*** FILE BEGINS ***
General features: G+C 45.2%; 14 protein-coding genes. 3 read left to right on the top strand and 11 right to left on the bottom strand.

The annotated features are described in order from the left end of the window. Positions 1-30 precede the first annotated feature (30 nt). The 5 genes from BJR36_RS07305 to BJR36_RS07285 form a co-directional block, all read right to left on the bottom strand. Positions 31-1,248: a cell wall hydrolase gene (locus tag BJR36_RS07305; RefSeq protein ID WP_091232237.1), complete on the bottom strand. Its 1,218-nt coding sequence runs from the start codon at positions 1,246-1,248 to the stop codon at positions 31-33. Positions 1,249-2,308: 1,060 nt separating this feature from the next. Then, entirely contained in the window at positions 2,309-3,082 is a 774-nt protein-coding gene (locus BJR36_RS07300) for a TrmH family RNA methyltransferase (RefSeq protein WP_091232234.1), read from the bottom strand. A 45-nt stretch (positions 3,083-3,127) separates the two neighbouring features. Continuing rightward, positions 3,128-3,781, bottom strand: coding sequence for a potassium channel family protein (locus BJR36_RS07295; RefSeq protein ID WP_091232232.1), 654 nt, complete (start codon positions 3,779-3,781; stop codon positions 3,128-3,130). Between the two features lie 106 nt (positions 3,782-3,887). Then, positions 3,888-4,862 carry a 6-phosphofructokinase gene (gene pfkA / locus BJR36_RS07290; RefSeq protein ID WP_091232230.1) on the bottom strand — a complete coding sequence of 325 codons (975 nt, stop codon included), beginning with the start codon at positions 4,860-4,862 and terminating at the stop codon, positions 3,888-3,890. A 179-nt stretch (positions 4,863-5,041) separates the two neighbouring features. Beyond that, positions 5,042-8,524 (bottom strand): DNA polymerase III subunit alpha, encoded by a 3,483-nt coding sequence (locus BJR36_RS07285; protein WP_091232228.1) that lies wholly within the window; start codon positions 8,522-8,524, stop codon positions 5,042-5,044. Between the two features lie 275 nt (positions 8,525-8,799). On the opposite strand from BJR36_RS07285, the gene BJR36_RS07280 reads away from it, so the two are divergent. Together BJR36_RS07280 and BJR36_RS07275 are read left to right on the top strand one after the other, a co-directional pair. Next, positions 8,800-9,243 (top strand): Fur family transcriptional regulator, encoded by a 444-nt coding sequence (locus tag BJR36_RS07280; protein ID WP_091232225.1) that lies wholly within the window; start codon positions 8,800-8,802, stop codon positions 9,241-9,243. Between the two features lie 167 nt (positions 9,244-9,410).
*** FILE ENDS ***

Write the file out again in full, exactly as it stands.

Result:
General features: G+C 45.2%; 14 protein-coding genes. 3 read left to right on the top strand and 11 right to left on the bottom strand.

The annotated features are described in order from the left end of the window. Positions 1-30 precede the first annotated feature (30 nt). The 5 genes from BJR36_RS07305 to BJR36_RS07285 form a co-directional block, all read right to left on the bottom strand. Positions 31-1,248: a cell wall hydrolase gene (locus tag BJR36_RS07305; RefSeq protein ID WP_091232237.1), complete on the bottom strand. Its 1,218-nt coding sequence runs from the start codon at positions 1,246-1,248 to the stop codon at positions 31-33. Positions 1,249-2,308: 1,060 nt separating this feature from the next. Then, entirely contained in the window at positions 2,309-3,082 is a 774-nt protein-coding gene (locus BJR36_RS07300) for a TrmH family RNA methyltransferase (RefSeq protein WP_091232234.1), read from the bottom strand. A 45-nt stretch (positions 3,083-3,127) separates the two neighbouring features. Continuing rightward, positions 3,128-3,781, bottom strand: coding sequence for a potassium channel family protein (locus BJR36_RS07295; RefSeq protein ID WP_091232232.1), 654 nt, complete (start codon positions 3,779-3,781; stop codon positions 3,128-3,130). Between the two features lie 106 nt (positions 3,782-3,887). Then, positions 3,888-4,862 carry a 6-phosphofructokinase gene (gene pfkA / locus BJR36_RS07290; RefSeq protein ID WP_091232230.1) on the bottom strand — a complete coding sequence of 325 codons (975 nt, stop codon included), beginning with the start codon at positions 4,860-4,862 and terminating at the stop codon, positions 3,888-3,890. A 179-nt stretch (positions 4,863-5,041) separates the two neighbouring features. Beyond that, positions 5,042-8,524 (bottom strand): DNA polymerase III subunit alpha, encoded by a 3,483-nt coding sequence (locus BJR36_RS07285; protein WP_091232228.1) that lies wholly within the window; start codon positions 8,522-8,524, stop codon positions 5,042-5,044. Between the two features lie 275 nt (positions 8,525-8,799). On the opposite strand from BJR36_RS07285, the gene BJR36_RS07280 reads away from it, so the two are divergent. Together BJR36_RS07280 and BJR36_RS07275 are read left to right on the top strand one after the other, a co-directional pair. Next, positions 8,800-9,243 (top strand): Fur family transcriptional regulator, encoded by a 444-nt coding sequence (locus tag BJR36_RS07280; protein ID WP_091232225.1) that lies wholly within the window; start codon positions 8,800-8,802, stop codon positions 9,241-9,243. Between the two features lie 167 nt (positions 9,244-9,410).